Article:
This shift bears close relationship not only to his interchanges with his contemporaries similarly engaged with material, such as Jean Dubuffet, but with his study of pre-Columbian art, in which he admired “the strict geometry of its conception, the solidity of its volumes and its admirable fidelity to its material” (Octavio Paz, Rufino Tamayo, Barcelona, 1995, p. 21). Where Western painting of the mid-twentieth century strove to untangle itself from anthropocentrism, Tamayo found in pre-Columbian traditions a pictorial vocabulary already free of this burden, one in which geometric forms could invoke meaning and emotive power. In much of pre-Columbian sculpture, “The plastic object is a high-frequency transmitter that sends out a plurality of meanings and images. The lesson of pre-Hispanic art is a double one: firstly, it teaches fidelity to the material and the form…then that this sculpted stone is a metaphor of stone—geometry and transfiguration” (ibid., pp. 21-22).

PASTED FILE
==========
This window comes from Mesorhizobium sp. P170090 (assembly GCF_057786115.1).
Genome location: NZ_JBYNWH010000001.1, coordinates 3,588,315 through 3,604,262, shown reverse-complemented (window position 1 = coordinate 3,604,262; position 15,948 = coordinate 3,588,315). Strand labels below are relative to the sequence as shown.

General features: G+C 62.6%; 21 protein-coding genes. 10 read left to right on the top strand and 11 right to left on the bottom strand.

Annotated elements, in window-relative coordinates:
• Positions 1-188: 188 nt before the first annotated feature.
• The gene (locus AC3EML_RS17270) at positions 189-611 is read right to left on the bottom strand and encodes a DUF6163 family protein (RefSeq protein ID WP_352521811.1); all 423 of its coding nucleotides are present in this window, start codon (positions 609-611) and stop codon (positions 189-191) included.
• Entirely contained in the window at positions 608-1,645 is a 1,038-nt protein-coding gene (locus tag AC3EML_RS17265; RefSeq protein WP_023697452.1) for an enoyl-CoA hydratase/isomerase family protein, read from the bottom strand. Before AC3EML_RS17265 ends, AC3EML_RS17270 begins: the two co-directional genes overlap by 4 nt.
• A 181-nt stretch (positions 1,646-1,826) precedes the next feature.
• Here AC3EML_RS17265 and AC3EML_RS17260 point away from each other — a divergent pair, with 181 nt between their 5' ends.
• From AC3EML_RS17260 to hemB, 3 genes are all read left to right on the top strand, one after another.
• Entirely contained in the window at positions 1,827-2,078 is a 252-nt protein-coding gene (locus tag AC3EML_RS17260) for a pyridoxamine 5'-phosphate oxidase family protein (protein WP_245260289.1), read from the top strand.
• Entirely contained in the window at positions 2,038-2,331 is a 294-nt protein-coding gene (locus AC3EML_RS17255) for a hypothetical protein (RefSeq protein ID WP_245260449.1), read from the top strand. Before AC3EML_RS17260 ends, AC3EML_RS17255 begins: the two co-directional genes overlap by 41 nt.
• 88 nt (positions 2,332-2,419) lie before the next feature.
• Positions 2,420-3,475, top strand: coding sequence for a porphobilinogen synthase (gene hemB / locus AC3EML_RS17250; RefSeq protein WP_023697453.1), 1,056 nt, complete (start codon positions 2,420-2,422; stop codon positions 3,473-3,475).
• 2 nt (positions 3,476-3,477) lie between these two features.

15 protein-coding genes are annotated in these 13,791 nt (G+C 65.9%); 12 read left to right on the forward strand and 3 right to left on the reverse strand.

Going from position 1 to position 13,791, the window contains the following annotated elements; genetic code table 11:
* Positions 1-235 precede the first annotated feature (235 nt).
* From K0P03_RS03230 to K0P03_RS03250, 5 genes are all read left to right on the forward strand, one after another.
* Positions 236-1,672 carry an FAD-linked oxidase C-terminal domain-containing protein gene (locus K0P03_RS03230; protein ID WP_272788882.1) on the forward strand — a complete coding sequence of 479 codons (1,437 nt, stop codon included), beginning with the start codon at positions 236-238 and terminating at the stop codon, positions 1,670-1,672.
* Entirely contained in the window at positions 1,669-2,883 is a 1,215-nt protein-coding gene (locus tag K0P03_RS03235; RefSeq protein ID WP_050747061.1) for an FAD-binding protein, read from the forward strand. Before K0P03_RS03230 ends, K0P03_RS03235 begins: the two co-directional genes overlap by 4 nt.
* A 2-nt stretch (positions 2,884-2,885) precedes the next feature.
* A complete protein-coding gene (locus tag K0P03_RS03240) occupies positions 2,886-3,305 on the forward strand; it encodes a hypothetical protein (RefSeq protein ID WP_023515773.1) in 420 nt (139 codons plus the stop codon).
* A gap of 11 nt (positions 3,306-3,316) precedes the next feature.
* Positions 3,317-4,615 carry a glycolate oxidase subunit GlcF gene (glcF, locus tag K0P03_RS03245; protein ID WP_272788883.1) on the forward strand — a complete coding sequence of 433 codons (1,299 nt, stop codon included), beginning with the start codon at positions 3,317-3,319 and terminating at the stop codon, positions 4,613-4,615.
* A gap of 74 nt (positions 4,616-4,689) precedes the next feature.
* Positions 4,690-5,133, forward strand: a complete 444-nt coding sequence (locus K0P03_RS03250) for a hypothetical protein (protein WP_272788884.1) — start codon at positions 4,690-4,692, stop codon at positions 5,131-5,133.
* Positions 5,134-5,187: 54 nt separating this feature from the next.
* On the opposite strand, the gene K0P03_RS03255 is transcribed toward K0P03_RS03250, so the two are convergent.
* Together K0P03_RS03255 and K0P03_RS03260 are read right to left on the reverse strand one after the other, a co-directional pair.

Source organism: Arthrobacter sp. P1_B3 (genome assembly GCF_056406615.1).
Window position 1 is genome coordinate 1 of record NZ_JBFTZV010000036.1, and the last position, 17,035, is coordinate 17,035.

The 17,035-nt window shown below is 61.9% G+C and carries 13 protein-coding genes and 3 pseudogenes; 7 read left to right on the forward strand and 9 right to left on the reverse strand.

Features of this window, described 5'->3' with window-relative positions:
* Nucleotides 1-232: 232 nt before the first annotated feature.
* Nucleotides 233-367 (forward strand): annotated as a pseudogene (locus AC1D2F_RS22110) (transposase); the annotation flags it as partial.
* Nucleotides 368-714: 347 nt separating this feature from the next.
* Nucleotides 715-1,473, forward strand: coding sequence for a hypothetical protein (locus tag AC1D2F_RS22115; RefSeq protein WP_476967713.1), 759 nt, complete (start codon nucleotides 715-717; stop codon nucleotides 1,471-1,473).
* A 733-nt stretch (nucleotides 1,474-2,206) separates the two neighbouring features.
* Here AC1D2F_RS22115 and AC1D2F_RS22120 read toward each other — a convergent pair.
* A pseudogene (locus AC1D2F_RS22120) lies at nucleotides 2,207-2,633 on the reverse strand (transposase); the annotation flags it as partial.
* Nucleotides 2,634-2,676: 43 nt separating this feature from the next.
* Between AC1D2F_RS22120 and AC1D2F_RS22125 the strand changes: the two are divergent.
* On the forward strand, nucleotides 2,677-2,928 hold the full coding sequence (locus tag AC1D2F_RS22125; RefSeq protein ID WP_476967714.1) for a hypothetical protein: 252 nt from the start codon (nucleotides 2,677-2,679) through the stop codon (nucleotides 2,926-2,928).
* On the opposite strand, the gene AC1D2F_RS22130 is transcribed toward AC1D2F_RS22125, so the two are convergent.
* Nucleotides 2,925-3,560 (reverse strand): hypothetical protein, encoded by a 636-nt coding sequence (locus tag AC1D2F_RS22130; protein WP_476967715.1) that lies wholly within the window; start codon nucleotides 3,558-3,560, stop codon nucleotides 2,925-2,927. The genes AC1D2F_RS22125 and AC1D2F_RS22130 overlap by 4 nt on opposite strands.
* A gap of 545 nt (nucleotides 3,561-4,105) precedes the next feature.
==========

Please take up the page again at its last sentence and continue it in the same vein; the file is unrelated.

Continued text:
Sandías of 1958 embodies these principles in its remarkable economy of form and color; three tantalizing wedges of ripe, weighty watermelon seem to materialize from an ether of pure color before the viewer. Two hang in impossible relief, collaged against one another; a third drives outward through the fourth wall, suspended just out of our reach. Acidic waves of magenta devour the space around them and seem to coalesce around us. Fractions of tonal difference demarcate the fruit from its rich environment; Tamayo prized these subtle distinctions, having said that “As the number of colors we use decreases, the wealth of possibilities increases. From the pictorial point of view, it is more worthwhile to exhaust the possibilities of a single color than to use an unlimited variety of pigments” (ibid., p. 12). Steeped in layers of resonance, Tamayo’s Sandías invoke his childhood years spent selling fruit in the market, the colors of the Mexican flag, the languorous and intoxicating pleasure of cold, sticky, sweet fruit on a blistering afternoon.
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